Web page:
I love soup. It’s one of my favorite dishes, there are so many you can make, different bases, different flavor profiles. Practically good all year round, say maybe for summer and I would probably argue I could find some good ones for summer too!
My all-time most treasured is chicken noodle soup. I have made it my mission the last ten years to perfect this recipe best I can. I think I have done a pretty good job and anyone who tastes it, tends to agree.
There is just something so satisfying about a warm, savory bowl of chicken noodle soup. Reminiscent of a tender grandmother's embrace. A comforting reminder of childhood. Mmmmm.
When I cook, especially the dishes I try to perfect, I am not just looking to satisfy taste buds. I want to create an experience. I want that experience to have feeling, to reach deep down into a primal place and connect one with nourishment. Nourishment not only for the body but for the mind and spirit. I want the delicate smells and bold flavors to permeate and dance with the senses. When a person thinks of chicken noodle soup I want them to think of the time when I fed them, and I want them to crave it. It’s probably the perfectionist in me, but it’s how I show my love.
I am not a person who believes in secret recipes or keeping things to myself. I think the more love and joy and deliciousness that can be spread the better! So I thought I would put together how I make chicken noodle soup that will blow the socks off anyone who tries it. Hopefully!
You have to start with a good base. I prefer to make mine with homemade bone broth or chicken stock. When I make either, I will freeze it to use for later. But in the, more common than I like, event that I didn’t do that, I will use store-bought. It must be stock or bone broth and I never use low sodium. Chicken broth and broths and stocks with low sodium, lack on flavor, as well as nutrients.
The whole chicken and nothing but the whole chicken. I prefer the whole chicken when it comes to the meat of the soup. This way there is light and dark meat, you get the essential fat and it just tastes better than plain chicken breast. I love roasting chickens and a whole chicken is quite a bit cheaper than chicken pieces. The chicken skin gives it this richness I can’t duplicate without it. I have found the best way to roast a chicken is this: load it up with your preferred spices, put slices of butter under the skins, drizzle with olive oil and for some sweetness just a touch of honey. Preheat your oven to 500*, roast the chicken for 15 minutes, then reduce the heat to 350* and continue roasting until thoroughly cooked. Generally 15 minutes per pound of chicken. Then shred and add to the soup. If you are feeling lazy a store-bought rotisserie chicken will do just fine. Keep in mind the flavor profile you are going for, as some flavor profiles like southwest, may not jive well with your chicken noodle soup. I do put the chicken skin and even some of the bones, like a whole wing or drumstick, into the soup while cooking it and then will fish the unwanted parts out.
Spice of life. Don’t rely on just the chicken and vegetables to flavor your soup. I generally use the same spices for my soup and only vary if I want to increase the heat level. Fresh herbs are better than dried, but dried will do as well. I typically use a combination of the following: rosemary, thyme, sage, garlic (whole cloves), bay leaves, oregano, lemon, salt, pepper, onion powder, garlic powder, mustard powder, seasoning salt, parsley, marjoram. Season to preferred taste.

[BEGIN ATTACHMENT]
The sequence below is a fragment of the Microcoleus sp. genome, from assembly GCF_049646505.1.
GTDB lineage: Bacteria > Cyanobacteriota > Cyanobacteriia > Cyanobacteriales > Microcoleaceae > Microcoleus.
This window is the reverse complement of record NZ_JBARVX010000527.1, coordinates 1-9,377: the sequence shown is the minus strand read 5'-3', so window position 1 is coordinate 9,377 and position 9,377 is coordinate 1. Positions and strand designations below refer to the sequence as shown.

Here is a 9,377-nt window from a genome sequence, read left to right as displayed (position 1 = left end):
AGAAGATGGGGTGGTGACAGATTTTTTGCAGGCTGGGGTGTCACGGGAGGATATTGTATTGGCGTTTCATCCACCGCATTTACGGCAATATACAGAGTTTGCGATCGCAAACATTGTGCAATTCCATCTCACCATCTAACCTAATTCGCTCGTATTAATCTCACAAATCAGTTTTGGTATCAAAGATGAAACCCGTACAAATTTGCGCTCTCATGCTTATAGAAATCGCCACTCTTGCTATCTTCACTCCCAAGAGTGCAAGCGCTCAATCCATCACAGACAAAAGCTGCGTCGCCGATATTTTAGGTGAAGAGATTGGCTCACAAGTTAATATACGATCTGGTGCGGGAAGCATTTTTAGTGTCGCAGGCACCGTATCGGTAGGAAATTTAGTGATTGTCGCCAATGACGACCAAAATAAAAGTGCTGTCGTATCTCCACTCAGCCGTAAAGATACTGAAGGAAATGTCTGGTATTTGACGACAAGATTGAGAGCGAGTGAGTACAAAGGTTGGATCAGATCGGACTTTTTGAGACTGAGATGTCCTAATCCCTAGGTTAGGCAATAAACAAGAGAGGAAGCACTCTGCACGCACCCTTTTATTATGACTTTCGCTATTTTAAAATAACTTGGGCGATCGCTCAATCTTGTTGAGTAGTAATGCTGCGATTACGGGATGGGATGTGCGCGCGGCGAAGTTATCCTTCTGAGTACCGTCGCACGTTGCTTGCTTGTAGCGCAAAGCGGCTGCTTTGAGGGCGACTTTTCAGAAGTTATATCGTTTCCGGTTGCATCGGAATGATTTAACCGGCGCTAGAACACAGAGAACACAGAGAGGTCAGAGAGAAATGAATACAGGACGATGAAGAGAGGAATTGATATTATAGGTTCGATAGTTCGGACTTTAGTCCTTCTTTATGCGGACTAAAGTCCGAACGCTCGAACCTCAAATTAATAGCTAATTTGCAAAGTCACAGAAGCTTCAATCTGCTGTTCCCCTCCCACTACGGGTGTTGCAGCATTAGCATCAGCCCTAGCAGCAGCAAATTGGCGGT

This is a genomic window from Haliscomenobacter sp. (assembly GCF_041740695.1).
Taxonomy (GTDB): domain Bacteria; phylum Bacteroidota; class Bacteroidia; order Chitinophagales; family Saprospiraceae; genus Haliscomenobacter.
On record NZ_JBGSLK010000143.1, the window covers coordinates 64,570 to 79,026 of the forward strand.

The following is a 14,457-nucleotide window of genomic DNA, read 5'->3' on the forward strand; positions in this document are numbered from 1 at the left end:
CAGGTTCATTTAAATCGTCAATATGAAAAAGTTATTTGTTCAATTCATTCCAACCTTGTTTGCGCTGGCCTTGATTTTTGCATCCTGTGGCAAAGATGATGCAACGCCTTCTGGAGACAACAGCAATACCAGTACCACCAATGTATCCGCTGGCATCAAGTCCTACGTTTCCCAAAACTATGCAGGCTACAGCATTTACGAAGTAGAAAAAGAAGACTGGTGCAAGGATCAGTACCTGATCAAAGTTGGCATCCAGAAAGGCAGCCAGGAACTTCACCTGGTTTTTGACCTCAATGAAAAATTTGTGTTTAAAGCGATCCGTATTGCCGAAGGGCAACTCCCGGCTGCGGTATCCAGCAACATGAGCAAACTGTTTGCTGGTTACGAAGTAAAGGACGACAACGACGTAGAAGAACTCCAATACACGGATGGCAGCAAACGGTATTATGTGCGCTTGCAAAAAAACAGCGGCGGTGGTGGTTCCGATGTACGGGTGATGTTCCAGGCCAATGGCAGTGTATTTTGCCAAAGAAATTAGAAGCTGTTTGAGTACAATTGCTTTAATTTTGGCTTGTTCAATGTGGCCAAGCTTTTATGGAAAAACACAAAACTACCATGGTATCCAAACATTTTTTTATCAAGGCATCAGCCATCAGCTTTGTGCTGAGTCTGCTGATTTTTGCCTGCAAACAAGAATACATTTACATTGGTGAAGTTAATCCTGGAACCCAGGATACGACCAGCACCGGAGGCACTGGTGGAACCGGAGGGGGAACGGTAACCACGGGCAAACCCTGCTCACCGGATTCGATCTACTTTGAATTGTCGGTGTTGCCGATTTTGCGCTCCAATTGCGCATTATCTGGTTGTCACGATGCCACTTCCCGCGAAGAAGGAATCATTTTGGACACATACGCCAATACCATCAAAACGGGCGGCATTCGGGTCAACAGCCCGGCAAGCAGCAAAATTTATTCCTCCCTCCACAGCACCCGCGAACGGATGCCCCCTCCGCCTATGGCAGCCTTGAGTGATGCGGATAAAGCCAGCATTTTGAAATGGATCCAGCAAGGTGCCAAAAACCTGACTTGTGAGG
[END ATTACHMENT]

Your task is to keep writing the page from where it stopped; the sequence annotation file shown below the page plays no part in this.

Eat your veggies! I have tried adding different vegetables and I always come back to the tried and true. Celery, carrots, onions. That’s it. Super simple. If available I use the rainbow baby carrots, they tend to bring a different flavor profile.
Noodles! I am super picky about noodles, they can break or make your soup and really do make quite the difference. My first choice is homemade noodles, hands down. But that can be quite intimidating, and unless you know what you are doing can have a high rate of failure. The next best option is frozen egg noodles, I prefer Grandma's Brand. If I have to use a dried noodle I always go for old-fashioned or homestyle wide egg noodles.
I think these are the key elements to a really good chicken noodle soup. Other than the noodles it's relatively healthy and you could always switch out the noodles for zucchini noodles or gluten-free noodles.
Do you have your own favorite tips for soup? Did you try the following recipe and want to share your experience? Be sure to email us at firstname.lastname@example.org!
Happy souping and enjoy the recipe below:
Shae’s Perfect Chicken Noodle Soup:
1 whole chicken or rotisserie chicken
64 oz or 2-3 boxes of 32 oz. chicken stock (more or less depending on how much broth you want)
2 tbsp olive oil or butter
1 large onion, chopped
1 bag of baby rainbow carrots or 2-3 large carrots, sliced to desired size
2-5 celery stalks, or more depending on how much you want, sliced
16 oz egg noodles
1 lemon, if you are roasting your own chicken
1-2 sprigs rosemary & thyme
2-3 tbsp parsley, chopped
2-3 tbsp garlic, minced
1 clove garlic, whole
1-2 whole bay leaves
2 tsp oregano
1tsp garlic powder
1 tsp onion powder
1 tsp ground yellow mustard
Salt & pepper to taste
Roast chicken until fully cooked, season with desired herbs. The more seasoned the chicken, the better the soup. Reserve the juices from cooking the chicken and add to soup later.
Shred chicken and set aside. Heat oil or butter on medium-high heat. Add onion, cook until translucent. Add carrots and celery. Cook over heat about 5-10 minutes until just before they are soft. Add spices and herbs, stir. Add stock, remaining juices from cooking the chicken and chicken. Bring to a boil, add noodles then turn heat down to a simmer. Let simmer until noodles are desired softness. Garnish with fresh parsley.